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How colors print differently on the various Spoonflower fabrics
Now, for many of my fabrics I suggest something like “the colors will look best on this or that fabric”.
Many people fail to understand what I mean – color is color, right?
That’s why I’ve invested a few bucks to get swatches of quite a few of the fabric types that Spoonflower offers to be able to illustrate how the colors are printed on those fabrics.
Just for the records, the design that I used for the swatches is a swatch-sized version of this Spoonflower color map.
Just so you know which fabrics I have swatched, these are:
- Basic Combed Cotton
- Dress-Weight Faille (may not be available to the public yet – the advantage of being a Spoonflower designer and able to test fabrics…)
- Organic Cotton Sateen
- Cotton Silk
- Cotton Poplin
- Micro Twill (may not be available to the public yet)
- Cotton Voile
- Linen-Cotton Canvas
- Silk Crepe de Chine
- Performance Knit
The numbers listed for the fabrics above (1-10) are the numbers by which I will refer to them when explaining what you see in the photos below.
As for the widths, weight, prices of those fabrics – please refer to this Spoonflower help page.
Let’s start with an overview of all the fabrics.
|Left: Picture taken in shade; right: Picture taken in sunlight.
Top row; left to right: 1-5;
Bottom row; left to right: 6-10.
Now, as you can probably see, there are three fabrics which stand out in terms of color brightness – those are 2, 6 and 10; directly followed by 4.
That’s because 2, 4 and 6 are polyester fabrics; while all other fabrics are either cotton or cotton / silk or cotton / linen blends (or pure silk – 9, to be precise).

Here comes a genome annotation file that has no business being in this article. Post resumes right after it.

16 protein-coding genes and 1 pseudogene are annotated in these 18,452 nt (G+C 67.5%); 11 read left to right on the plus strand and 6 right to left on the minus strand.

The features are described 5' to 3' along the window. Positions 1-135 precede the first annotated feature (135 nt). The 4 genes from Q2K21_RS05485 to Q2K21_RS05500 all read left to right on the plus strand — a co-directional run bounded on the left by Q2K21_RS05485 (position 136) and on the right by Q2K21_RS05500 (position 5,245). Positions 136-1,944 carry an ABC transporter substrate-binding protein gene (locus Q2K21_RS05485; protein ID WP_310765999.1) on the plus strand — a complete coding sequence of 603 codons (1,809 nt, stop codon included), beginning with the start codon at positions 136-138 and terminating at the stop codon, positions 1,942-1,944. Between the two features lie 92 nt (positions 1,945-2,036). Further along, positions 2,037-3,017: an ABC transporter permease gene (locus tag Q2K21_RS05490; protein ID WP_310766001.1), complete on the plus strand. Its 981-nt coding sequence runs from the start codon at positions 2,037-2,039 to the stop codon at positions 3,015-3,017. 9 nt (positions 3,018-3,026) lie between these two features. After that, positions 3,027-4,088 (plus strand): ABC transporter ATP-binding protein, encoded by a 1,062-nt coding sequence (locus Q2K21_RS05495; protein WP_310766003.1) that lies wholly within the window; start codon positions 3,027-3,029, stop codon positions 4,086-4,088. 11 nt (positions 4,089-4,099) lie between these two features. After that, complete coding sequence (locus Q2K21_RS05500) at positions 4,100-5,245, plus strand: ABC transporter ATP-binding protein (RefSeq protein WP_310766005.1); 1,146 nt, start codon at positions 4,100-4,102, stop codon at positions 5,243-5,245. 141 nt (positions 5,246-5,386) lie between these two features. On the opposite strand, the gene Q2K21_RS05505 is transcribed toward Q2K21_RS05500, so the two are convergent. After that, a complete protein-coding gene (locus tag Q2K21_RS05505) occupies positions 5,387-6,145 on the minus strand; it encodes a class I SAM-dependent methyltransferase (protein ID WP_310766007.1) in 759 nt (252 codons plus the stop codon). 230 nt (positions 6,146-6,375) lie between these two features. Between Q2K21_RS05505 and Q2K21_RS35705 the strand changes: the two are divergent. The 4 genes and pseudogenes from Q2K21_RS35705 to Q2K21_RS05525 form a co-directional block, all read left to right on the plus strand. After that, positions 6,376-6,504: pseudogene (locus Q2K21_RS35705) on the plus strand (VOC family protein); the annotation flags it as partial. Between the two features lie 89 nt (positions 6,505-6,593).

On the recently introduced polyester fabrics, the colors DO appear more vibrant and brighter. That’s not the fault of the printer – it’s just the way how the printing inks look on natural vs. polyester fibers.
But let’s go into detail and have a look at the colors up close:
Another set of pictures – this time comparing the sheerness of the fabrics:
Now, what does this examination conclude to?
First, it is entirely up to you which fabric you chose for a project. Some may not be suitable for certain projects; i. e. it’s rather difficult to make one of the “big” dresses, like my Travel dress, using a stretch fabric (which is why I chose the Organic Cotton Sateen for that one – this was before the introduction of the polyester fabrics; now I would chose Silky Faille, which became my new favorite).
Also, if you, like me, strongly dislike Polyester fabrics, you want to pick either the Organic Cotton Sateen or the Cotton Poplin since those two – from the range of natural fabrics – DO print the colors best. Again, I have changed my opinion in particular about the Silky Faille (which IS polyester!) after it had been introduced.
Another option is the Cotton Silk, but since that fabric has a sheen that is rather similar to dupioni silk, it may not be suitable for projects that require more matte fabrics – however it of course IS brilliant for projects that DO require that kind of sheen.
The linen-cotton canvas is a good option if you need a REALLY sturdy fabric (i. e. for bags).
And the Silk Crepe de Chine, well, it doesn’t print the colors so very well and is a tad on the sheer side, but still, it’s pure silk and very airy.
If you REALLY want bright and clear colors, I do NOT recommend the Basic Combed Cotton or Kona (the latter not pictured in my swatches but yielding a similar result to the Basic Cotton).
Yes, I know, it’s the cheapest option.
I have seen MANY people complain that the colors turned out way less vibrant than they expected them to be on the cheaper cotton fabrics, presuming that Spoonflower either did a faulty printing or that Spoonflower prints, in general, aren’t worth the money.
That’s just wrong – as usual, “you get what you paid for” – and if you pay for the cheapest possible option, don’t expect the colors to be as vibrant as on one of the more expensive fabrics.
At any rate, I DO strongly recommend ordering swatches (of possibly more than one fabric type!) if you like a certain design. That is the only way you can find out how the colors do actually print on certain fabrics.
Hope you found this little Spoonflower color guide printing comprehensive 🙂